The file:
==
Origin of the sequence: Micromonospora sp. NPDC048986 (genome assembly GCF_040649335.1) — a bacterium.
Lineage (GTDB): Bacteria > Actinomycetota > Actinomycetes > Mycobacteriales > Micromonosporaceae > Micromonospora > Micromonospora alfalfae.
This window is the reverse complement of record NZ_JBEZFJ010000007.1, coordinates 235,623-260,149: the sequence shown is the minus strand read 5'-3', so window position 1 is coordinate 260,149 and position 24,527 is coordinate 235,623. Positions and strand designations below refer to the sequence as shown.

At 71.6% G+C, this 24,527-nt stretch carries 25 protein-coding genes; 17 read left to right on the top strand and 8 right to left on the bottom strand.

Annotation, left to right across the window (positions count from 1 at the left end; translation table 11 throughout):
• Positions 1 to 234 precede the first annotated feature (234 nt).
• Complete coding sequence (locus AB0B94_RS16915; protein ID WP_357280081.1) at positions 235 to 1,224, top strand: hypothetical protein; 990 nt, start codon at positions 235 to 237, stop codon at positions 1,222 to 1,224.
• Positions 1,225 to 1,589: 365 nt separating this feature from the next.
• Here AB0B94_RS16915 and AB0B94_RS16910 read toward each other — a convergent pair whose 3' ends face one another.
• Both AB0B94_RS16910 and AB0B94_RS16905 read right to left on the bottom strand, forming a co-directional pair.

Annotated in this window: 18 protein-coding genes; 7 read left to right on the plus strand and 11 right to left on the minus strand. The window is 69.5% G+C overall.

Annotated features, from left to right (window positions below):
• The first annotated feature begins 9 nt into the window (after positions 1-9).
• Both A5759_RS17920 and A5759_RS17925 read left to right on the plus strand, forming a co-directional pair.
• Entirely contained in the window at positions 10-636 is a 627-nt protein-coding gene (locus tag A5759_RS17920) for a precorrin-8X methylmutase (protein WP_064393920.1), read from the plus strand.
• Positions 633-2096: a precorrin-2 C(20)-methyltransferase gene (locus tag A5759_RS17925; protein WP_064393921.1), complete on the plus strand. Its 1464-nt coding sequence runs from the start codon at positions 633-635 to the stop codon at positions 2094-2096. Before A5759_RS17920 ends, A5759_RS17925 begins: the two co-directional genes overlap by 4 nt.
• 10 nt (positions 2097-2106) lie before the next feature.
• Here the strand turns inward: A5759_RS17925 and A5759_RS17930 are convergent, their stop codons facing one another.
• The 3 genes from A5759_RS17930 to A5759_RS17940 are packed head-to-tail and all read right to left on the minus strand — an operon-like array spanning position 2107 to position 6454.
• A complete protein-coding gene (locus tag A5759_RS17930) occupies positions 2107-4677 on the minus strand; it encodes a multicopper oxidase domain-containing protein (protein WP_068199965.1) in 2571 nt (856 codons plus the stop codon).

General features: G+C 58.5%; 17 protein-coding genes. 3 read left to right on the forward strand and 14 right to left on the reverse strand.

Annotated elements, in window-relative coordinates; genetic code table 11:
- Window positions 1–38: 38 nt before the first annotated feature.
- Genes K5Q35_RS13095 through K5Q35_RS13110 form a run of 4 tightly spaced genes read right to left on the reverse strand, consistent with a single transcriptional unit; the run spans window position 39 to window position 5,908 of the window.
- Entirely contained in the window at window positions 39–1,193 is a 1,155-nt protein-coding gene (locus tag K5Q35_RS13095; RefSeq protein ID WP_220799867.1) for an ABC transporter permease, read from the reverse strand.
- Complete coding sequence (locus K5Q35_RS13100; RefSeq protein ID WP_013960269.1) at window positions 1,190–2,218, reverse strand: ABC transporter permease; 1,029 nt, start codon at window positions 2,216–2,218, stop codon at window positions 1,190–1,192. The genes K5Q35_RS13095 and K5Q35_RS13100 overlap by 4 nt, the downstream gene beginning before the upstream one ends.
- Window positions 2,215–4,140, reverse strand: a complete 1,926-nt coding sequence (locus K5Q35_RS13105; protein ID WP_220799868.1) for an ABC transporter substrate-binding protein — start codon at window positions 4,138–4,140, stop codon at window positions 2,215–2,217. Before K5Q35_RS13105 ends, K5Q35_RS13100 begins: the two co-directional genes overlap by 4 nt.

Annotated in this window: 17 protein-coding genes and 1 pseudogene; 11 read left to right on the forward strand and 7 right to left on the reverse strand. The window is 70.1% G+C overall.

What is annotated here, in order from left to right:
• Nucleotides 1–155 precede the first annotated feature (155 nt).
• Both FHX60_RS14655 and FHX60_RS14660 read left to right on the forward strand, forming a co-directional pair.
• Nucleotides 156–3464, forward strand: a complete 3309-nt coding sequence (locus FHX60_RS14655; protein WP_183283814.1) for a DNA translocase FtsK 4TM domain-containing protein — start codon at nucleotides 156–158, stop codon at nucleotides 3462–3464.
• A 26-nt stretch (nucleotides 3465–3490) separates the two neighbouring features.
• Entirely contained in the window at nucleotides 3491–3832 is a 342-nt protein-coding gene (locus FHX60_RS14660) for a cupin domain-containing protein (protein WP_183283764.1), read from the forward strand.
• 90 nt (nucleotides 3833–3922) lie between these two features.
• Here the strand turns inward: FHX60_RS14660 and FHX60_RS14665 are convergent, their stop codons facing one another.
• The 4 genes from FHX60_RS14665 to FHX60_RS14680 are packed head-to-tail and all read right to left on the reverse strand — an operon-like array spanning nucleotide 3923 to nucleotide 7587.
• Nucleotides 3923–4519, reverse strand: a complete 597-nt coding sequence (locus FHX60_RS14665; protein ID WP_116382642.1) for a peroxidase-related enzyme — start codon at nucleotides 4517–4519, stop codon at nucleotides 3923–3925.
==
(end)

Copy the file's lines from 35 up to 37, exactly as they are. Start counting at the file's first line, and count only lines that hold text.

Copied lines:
• 90 nt (nucleotides 3833–3922) lie between these two features.
• Here the strand turns inward: FHX60_RS14660 and FHX60_RS14665 are convergent, their stop codons facing one another.
• The 4 genes from FHX60_RS14665 to FHX60_RS14680 are packed head-to-tail and all read right to left on the reverse strand — an operon-like array spanning nucleotide 3923 to nucleotide 7587.